|Subscribe | What is RSS|
Contact: Bobby Gutierrez, Park Ranger, 360-816-6247
Contact: Mike Twist, Park Ranger, 360-816-6246
Contact: Greg Shine, Chief Ranger & Historian, 360-816-6231
VANCOUVER, WA –Experience free outdoor activities and family fun at the annual National Get Outdoors Day (GO Day) and Brigade Encampment on Saturday, June 13, 2015 from 10 a.m. to 3 p.m. at Fort Vancouver National Historic Site, located at 1115 East Fifth Street in Vancouver, Washington.
Held on public lands across the country, GO Day is a free family event promoting healthy, active, outdoor fun. The event's primary goal is to connect first-time visitors, underserved populations, people interested in planning an outdoor adventure, and youth to the opportunities available in the great outdoors and in public lands.
The event will offer a mix of information centers and active fun areas—places where guests—and especially kids—can, fish, pitch a tent, ride a bike, become a junior ranger, and more. The event will also provide photo opportunities with characters like Smokey Bear, Woodsy Owl, Ranger Rick, and many of their furry and feathered friends.
In 2015, GO Day will bring over 50 city, county, federal, non-profit, and outdoor-based organizations and businesses together to introduce the public to fun outdoor activities. Partners include the US Forest Service, City of Vancouver, Clark County, National Park Service, Vancouver-Clark Parks and Recreation, Second Step Housing, and the Parks Foundation of Clark County. Of the 138 official GO Day sites across the nation, GO Day at Fort Vancouver National Historic Site is the second largest, with over 5,000 people participating annually.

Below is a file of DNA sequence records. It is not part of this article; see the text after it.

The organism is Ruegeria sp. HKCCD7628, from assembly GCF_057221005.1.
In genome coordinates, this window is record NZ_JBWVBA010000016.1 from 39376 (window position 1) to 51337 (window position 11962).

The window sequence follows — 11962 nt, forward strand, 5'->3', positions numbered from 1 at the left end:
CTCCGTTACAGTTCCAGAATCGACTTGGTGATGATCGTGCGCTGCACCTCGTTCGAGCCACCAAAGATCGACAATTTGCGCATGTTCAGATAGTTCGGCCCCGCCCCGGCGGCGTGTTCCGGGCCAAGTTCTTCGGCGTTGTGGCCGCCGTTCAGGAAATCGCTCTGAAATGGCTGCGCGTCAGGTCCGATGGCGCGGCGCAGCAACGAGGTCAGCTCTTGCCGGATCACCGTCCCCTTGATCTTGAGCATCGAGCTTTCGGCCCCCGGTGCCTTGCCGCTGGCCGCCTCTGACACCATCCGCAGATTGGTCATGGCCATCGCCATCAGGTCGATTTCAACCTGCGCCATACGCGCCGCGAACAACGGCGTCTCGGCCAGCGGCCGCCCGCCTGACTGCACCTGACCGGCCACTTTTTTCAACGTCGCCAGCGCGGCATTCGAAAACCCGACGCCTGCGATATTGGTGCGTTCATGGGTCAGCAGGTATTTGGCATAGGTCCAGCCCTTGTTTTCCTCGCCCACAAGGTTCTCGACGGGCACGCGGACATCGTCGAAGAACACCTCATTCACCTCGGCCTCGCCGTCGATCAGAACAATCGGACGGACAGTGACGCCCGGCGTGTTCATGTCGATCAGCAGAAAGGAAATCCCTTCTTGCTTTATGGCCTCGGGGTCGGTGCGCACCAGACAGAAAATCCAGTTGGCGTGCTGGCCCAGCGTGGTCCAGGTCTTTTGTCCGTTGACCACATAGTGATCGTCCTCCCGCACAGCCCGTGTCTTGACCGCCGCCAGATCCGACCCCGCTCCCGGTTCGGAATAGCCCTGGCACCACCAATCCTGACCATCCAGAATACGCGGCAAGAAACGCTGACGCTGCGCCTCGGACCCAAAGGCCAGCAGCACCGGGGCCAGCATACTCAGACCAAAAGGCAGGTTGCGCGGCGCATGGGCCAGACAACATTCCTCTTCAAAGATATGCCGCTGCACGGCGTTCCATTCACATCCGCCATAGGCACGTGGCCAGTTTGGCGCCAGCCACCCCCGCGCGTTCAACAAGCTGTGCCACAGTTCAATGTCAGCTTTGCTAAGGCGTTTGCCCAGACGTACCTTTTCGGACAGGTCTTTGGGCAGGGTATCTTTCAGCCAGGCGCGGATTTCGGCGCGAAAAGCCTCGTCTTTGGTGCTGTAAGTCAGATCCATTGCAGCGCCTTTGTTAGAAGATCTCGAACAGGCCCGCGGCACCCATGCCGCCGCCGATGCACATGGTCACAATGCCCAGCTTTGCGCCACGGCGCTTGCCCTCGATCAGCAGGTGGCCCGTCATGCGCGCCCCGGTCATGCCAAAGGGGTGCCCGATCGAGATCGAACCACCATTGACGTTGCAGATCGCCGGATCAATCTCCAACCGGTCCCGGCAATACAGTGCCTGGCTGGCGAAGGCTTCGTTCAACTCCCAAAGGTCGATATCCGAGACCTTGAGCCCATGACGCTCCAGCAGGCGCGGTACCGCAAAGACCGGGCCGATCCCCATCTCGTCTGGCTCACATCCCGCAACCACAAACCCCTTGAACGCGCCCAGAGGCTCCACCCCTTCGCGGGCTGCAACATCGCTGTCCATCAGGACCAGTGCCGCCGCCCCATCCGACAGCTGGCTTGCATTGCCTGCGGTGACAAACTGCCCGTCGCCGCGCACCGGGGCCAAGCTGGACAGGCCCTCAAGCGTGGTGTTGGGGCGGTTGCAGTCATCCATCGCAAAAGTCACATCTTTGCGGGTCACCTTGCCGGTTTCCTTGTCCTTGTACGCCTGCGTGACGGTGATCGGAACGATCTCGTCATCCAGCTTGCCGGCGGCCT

"This event is a great way to learn about the opportunities available for recreation and fun in our public lands," said Superintendent Tracy Fortmann. "As we begin to celebrate the centennial of the National Park Service, it is especially significant that we host GO Day here, in a national park. We all hope to connect people to parks and public lands, and help them find their park--whether it is operated by a city, county, state, federal government, non-profit, or other organization."
At the National Park Service's annual Brigade Encampment, a component of GO Day, costumed reenactors will portray the jovial return of the nineteenth century Hudson's Bay Company's fur brigades to Fort Vancouver, with a focus on how day-to-day survival skills of trappers in the 1840s have become recreational pursuits today, and how our relationships to the natural world have changed over time.During the encampment, attendees can sign a replica Hudson's Bay Company contract, throw a trade ax, challenge a voyageur to a game of Cat and Mouse, observe cooking and beading techniques, enjoy music and dance from the era, and witness historic weapons firing demonstrations. While seen as recreational activities today, many outdoor hobbies were survival skills and fundamental to a life of fur trapping in the 1840s.